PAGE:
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Yemeni Rivals Reportedly Reach an Agreement, Deal to be Signed

Steamer Point in Aden, Yemen. 2013.
Steamer Point in Aden, Yemen. 2013. (Photo: Brian Harrington Spier)

Over the past month, Saudi Arabia, which has focused on fighting back the allegedly Iran-backed Houthi rebels, has been hosting indirect talks between Mansour and the STC.

Media reports suggested on Wednesday that the internationally recognized government of Yemen and the Yemeni separatist Southern Transition Council (STC), are to sign a deal on Thursday ending a power struggle in the southern Yemeni port oil-rich city of Aden.

The UAE-backed separatists had been linked with the Saudi-backed government of President Abd-Rabbu Mansour Hadi, yet the two parties were split in August after the separatists wrestled control over the southern port city of Aden.

Over the past month, Saudi Arabia, which has focused on fighting back the allegedly Iran-backed Houthi rebels, has been hosting indirect talks between Mansour and the STC.

In 2015, the well-armed Houthi rebels were able to oust the Hadi government from the capital San’aa, resulting in fighting between the separatists and Hadi’s forces, making UN efforts for peace in Yemen difficult.

No Date is Set

According to the SABA Yemeni News Agency, Rajeh Badi, spokesman for the Hadi’s government, said in a statement that no date has been set for the deal to be signed.

Another official, speaking in anonymity, said that talks are still going on, with no reference to any signing dates.

Saudi Arabia’s efforts for reconciliation between the two sides are said to be part of Saudi Arabia’s endeavor to defy the Houthis’ attempts to destabilize Saudi Arabia by means of their repeated strikes against Saudi cities, in which the Houthis used explosives-laden drones and missiles.

Meanwhile, a senior leader of the STC, Aidarous al-Zubaidi, said in a tweet that he was headed for Riyadh on Wednesday, apparently for joining current talks.

Items of the Deal

Part of the potential deal, the STC has reportedly sought self-rule in the southern Aden city, as well as a restructuring of the Yemeni armed forces under Saudi auspices, according to Reuters.

Last week, UAE armed forces withdrew from Aden and Saudi forces replaced them. The replacement is seen as a way to prepare for putting an end to the Hadi-STC rivalry over Aden.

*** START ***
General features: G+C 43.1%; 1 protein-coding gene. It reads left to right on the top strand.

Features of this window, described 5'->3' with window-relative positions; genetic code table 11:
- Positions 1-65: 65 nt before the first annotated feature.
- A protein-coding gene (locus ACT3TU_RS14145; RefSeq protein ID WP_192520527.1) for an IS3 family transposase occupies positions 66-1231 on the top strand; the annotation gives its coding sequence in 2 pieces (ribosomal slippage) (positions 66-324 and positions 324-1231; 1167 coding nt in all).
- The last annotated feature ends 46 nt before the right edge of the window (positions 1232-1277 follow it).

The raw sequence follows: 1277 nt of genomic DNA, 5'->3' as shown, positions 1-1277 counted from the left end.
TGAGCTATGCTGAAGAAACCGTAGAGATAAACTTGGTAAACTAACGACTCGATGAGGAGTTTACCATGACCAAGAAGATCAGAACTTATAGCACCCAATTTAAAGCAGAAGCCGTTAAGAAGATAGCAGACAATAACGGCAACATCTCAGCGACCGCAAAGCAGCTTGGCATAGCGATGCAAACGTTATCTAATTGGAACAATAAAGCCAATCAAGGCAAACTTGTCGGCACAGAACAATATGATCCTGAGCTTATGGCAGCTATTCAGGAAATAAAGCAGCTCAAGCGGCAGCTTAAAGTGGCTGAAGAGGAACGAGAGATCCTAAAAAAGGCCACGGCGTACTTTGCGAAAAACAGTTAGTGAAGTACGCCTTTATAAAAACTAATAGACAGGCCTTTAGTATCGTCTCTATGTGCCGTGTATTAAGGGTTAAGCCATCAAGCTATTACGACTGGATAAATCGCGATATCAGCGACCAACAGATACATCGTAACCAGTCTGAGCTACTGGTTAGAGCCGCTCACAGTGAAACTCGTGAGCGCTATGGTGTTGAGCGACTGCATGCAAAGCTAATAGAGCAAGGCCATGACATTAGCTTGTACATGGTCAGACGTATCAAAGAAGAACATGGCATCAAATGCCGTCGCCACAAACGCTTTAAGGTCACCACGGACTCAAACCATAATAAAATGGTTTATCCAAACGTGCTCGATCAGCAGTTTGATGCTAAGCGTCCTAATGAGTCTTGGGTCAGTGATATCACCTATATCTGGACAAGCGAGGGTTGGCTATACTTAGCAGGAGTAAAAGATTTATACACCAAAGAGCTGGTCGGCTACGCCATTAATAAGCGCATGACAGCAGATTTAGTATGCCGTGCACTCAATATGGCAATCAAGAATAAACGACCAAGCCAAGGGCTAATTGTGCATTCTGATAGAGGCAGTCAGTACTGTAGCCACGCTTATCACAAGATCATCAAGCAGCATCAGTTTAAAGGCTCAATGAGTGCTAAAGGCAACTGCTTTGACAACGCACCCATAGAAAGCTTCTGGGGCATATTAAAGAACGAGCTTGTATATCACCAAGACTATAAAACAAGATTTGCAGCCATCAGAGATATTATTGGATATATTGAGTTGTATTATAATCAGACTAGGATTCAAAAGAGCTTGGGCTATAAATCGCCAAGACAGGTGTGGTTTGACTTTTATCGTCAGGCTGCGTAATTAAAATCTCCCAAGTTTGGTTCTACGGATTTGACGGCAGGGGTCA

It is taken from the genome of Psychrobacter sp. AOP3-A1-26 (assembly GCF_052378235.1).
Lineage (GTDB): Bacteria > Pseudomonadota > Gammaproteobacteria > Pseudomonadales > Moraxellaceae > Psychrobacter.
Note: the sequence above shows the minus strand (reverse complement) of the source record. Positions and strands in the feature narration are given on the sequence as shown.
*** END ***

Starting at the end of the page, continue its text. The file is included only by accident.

Earlier, the Hadi’s government had reportedly asked the UAE to stop supporting the STC. Meanwhile, the UAE had repeatedly accused the Hadi government of being ineffective.

Over the past few years, Saudi Arabia has accused Iran of backing the Houthi militias. On Sept. 14, the Houthis claimed responsibility for striking the Saudi oil refinery company Aramco.

Later, the Houthis offered a ceasefire deal, in which the Houthis would stop targeting Saudi areas, while in return, the Saudis should cease all their military attacks on the Houthis within the Saudi-led military coalition for Yemen.

Riyadh responded positively to the offer but insisted that Iran is behind the Houthis’ attacks on Saudi territories. The Houthis denied such allegations, saying that the Aden standoff is mainly caused by the fact that Hadi’s government is unfit to rule in Yemen.

Once the STC-Hadi government deal is signed, the UN’s efforts for peace in the region could be boosted up for the best of millions of Yemenis, who are said to be on the brink of a significant humanitarian disaster.

Yemen Civil War

Fighting in Yemen began five years ago when Houthi rebels took control of large parts of the country, including the capital Sanaa, in late 2014. Mass protests and the Houthi rebel group forced the internationally recognized government of President Abdrabbuh Mansur Hadi from power in 2015. Hadi is now reportedly residing in Riyadh, Saudi Arabia.

The civil war has its roots in the 2011 Arab Spring, which led to a 2011 Yemen uprising that eventually forced the end of the 32-year-long regime of Yemen’s late president, Ali Abdullah Saleh. The uprising grew into a military conflict in 2014 and has since caused the death of thousands of people and the displacement of hundreds of thousands more.

Rami Almeghari

Rami Almeghari is a freelance independent writer, journalist and lecturer, based in the Gaza Strip. Rami has contributed in English to several media outlets worldwide, including print, radio and TV. He can be reached on facebook as Rami Munir Almeghari and on email as [email protected]

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